How ‘Green’ is your pint?

As the planet moves towards record temperatures and greenhouse gases spiral, the Campaign for Real Ale (CAMRA) has launched a new campaign; it is called “Drink Greener”. It began last year after a hard look at how the beer and cider industry impacts on the environment. It started during the lockdowns and restrictions and in the run up to the COP26 summit last November. As part of this review, CAMRA formed the “Environmental Working Group”, which consists of CAMRA members chosen for their knowledge and expertise in environmental issues. The Group has been analysing the practices within the ale and cider industry and its effects on our wider climate. I was asked to join the Group based on my pre-retirement occupation as the Head of Environment of a large national organisation.

Innovative industry solutions are already in place and are increasing, while others have been around for a long time. Brewers have long been donating their used, fermented grains to farmers to use as animal feed. Used yeast ends up as Marmite! Ways to use less water and heat in the brewing and fermenting process are also being adopted. All this is reducing their carbon footprint, but there is still some way to go before they can be truly carbon-neutral or even carbon-negative. So, for now, the emphasis is on the “er” in “Greener”, rather than drastic overnight changes.

One thing the Environmental Working Group wants to celebrate is the “green” practice of re-use already happening in bars and pubs everywhere. And it has been happening unnoticed for centuries! What is it that’s so special about the pub? Let’s compare buying a pint of beer or cider in the supermarket with buying a pint of beer or cider in the pub. If you buy a bottle of beer, you will pour it into a glass (probably), and pop the empty bottle, (hopefully) into the recycle bin. You’ve done your bit for the environment, right?

The statistics and logistics that surround recycling are complex and varying. It is difficult to understand how much glass is actually being recycled. Glass is infinitely recyclable, but according to British Glass only around 50% of household glass gets made back into useable form. The other half is recycled as aggregate, incinerated, or ends up in landfill.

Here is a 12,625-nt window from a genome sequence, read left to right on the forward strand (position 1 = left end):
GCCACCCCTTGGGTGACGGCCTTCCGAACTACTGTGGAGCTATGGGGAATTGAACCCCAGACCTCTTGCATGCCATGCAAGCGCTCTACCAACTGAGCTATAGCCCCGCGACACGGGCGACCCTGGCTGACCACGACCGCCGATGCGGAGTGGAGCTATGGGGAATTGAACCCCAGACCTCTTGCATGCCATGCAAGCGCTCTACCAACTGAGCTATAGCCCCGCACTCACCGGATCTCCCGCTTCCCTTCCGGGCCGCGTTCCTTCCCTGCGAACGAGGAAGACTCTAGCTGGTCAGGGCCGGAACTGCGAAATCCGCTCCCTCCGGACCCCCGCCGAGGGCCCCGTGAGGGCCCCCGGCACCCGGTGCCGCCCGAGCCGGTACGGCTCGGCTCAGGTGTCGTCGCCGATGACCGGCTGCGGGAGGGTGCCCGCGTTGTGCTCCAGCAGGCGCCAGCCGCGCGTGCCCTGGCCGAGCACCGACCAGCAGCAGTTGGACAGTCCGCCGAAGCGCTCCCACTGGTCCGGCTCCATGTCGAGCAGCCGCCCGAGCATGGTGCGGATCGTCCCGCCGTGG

Let’s imagine you are walking into your local pub, firstly you would be enjoying the pub’s warmth and light which is benefitting multiple people. Then if you were having a real ale or real cider, it will be served to you in a reusable vessel, (a glass), straight from the cask, cutting out the “middle bottle”. The empty casks are taken back to the brewery to be washed, sterilised and reused for the next batch of beer, which will find its way back to the pubs and clubs. The process starts all over again, creating a closed loop where the emphasis is on re-use rather than recycle. The pub’s waste bottles will almost definitely end up being recycled, as their recycling rubbish collection has a lower charge than their rubbish destined for landfill, so it makes sense for the pubs to sort their rubbish out properly.

Producers of real cider and perry have a lot to be proud about too, as those drinks are usually made in the time-honoured way. The process of cold pressing fruit such as apples and pears and letting the juice ferment naturally is centuries old and incredibly good for the environment. So good, in fact, that there is a government funded scheme to create and conserve community orchards. The benefits are tangible as humans maintaining them can enjoy the beauty of being outside connecting with nature, tradition and provenance while the birds, bees, butterflies and other insects revel in the flowers and fruit.

Current generations have found themselves living in a time where the planet is warming, and the potential consequences are dire. How we live our lives has changed dramatically in the past two or three decades; will we be able to halt the damage that we have caused? We have to believe that we can, and that the earth can heal, or we might as well all give up. Re-using to eliminate waste, rather than creating waste then justifying it by recycling it, has surely got to be the way. Remember the milkman? He was once buzzing around in an electric vehicle long before they became fashionable, and giving us milk in reusable bottles. Cost must have been the main reason for sacrificing convenience in favour of those plastic cartons, which are recyclable, but non-bio-degradable and not reusable in an industrial sense. The milkman hasn’t completely disappeared yet, you can still catch him, or her!

So, you see, you really can help save the planet just by going to the pub. How good is that? We love beer, we love cider, and we love our planet. It’s amazing. After all, as they say, it’s the only planet with beer on it (as far as we know!).